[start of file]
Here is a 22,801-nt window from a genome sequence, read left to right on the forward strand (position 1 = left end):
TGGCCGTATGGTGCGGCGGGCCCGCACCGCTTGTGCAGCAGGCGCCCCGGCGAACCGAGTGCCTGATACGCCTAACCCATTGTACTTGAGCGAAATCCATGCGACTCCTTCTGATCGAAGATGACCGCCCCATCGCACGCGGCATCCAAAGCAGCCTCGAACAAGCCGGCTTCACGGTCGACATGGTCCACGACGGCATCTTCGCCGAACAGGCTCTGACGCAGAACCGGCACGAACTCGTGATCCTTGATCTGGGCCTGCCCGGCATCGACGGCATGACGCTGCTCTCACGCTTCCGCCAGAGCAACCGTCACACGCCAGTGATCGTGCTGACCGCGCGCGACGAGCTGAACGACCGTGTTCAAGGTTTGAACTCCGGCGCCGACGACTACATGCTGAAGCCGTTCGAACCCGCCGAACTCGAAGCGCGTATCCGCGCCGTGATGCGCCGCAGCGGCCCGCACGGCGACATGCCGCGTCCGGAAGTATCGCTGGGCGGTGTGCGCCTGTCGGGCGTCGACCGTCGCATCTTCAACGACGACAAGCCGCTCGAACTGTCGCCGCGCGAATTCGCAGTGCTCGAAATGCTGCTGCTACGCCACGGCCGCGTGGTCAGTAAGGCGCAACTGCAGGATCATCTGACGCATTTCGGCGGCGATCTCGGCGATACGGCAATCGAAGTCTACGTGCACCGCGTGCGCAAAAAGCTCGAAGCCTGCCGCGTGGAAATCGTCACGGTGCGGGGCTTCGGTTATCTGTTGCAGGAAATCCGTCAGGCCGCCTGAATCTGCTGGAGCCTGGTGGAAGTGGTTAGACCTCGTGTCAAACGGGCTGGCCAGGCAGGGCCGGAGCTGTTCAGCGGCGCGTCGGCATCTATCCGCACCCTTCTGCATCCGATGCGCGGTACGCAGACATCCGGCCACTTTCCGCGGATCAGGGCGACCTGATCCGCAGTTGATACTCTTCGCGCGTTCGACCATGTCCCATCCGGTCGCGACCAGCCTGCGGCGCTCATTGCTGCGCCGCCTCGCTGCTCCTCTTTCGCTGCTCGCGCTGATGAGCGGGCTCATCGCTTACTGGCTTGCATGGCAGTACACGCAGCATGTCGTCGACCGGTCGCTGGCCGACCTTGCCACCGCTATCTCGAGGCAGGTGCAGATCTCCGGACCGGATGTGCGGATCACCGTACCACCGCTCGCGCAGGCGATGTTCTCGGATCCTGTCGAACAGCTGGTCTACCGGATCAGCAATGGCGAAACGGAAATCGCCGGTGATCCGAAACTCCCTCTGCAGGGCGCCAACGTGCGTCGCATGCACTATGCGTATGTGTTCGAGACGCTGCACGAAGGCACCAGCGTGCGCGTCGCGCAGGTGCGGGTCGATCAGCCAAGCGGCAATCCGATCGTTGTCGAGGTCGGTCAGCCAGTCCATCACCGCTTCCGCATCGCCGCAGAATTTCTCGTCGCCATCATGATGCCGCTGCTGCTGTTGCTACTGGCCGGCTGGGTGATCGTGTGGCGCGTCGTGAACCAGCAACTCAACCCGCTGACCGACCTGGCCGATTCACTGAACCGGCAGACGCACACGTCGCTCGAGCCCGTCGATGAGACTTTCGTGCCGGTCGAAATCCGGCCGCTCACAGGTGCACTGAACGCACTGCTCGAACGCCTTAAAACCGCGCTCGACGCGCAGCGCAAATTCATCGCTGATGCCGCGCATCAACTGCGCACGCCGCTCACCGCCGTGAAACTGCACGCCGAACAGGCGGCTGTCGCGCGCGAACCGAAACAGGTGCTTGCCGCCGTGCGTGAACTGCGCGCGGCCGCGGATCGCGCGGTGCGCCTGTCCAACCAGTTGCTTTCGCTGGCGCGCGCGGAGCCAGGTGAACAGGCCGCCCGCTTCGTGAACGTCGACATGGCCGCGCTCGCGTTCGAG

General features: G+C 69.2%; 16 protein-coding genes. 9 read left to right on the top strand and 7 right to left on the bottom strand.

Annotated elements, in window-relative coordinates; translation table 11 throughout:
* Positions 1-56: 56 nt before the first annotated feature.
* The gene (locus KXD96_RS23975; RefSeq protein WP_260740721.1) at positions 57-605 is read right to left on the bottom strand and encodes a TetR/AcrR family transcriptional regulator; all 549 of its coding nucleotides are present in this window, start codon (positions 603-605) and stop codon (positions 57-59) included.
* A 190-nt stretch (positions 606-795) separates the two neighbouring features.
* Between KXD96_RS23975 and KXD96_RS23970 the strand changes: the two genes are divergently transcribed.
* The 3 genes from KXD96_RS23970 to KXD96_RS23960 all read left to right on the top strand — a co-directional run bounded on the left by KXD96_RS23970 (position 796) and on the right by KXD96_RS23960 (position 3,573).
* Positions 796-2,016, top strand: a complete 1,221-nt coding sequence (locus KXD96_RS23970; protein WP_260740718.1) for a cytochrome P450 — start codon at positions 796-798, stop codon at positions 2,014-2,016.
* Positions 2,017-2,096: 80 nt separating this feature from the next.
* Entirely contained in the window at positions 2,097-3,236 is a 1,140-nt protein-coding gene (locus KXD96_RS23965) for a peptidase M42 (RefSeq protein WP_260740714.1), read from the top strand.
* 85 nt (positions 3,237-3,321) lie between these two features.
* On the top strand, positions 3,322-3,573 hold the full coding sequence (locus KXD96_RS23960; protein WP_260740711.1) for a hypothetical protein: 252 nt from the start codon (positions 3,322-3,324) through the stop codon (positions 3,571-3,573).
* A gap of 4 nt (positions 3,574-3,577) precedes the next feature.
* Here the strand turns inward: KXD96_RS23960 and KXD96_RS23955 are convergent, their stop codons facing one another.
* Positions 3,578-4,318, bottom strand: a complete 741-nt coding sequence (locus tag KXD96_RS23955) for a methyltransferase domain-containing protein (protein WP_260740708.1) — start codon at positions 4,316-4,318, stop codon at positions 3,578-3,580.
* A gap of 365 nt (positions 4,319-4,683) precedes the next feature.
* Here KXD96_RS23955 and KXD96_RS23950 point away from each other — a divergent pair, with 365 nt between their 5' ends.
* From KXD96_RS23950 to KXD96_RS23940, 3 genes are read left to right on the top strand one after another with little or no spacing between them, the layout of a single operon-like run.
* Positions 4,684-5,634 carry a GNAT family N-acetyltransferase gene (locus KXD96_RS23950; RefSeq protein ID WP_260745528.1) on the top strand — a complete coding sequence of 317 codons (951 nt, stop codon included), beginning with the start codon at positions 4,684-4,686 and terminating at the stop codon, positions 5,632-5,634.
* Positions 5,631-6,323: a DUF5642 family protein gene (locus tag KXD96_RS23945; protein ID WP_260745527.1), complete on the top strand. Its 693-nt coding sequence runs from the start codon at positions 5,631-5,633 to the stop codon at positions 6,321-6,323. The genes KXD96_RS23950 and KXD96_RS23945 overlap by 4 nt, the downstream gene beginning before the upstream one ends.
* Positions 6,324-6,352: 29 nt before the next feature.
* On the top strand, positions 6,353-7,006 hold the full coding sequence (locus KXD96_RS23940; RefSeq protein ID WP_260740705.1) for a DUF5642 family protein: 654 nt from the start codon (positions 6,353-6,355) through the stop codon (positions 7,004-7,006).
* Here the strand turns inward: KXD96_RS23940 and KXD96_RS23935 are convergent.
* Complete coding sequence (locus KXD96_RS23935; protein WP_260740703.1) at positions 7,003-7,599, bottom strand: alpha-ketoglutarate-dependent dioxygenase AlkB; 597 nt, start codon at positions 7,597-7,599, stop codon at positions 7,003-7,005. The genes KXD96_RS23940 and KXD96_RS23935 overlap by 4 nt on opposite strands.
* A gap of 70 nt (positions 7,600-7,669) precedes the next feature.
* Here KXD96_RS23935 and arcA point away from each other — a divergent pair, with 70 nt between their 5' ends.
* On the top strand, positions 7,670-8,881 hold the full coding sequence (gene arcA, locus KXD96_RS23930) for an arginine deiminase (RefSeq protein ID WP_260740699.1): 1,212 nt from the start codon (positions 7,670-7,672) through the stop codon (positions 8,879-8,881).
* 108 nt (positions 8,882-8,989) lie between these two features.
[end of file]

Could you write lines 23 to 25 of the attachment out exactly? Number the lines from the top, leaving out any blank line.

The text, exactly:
* Positions 6,324-6,352: 29 nt before the next feature.
* On the top strand, positions 6,353-7,006 hold the full coding sequence (locus KXD96_RS23940; RefSeq protein ID WP_260740705.1) for a DUF5642 family protein: 654 nt from the start codon (positions 6,353-6,355) through the stop codon (positions 7,004-7,006).
* Here the strand turns inward: KXD96_RS23940 and KXD96_RS23935 are convergent.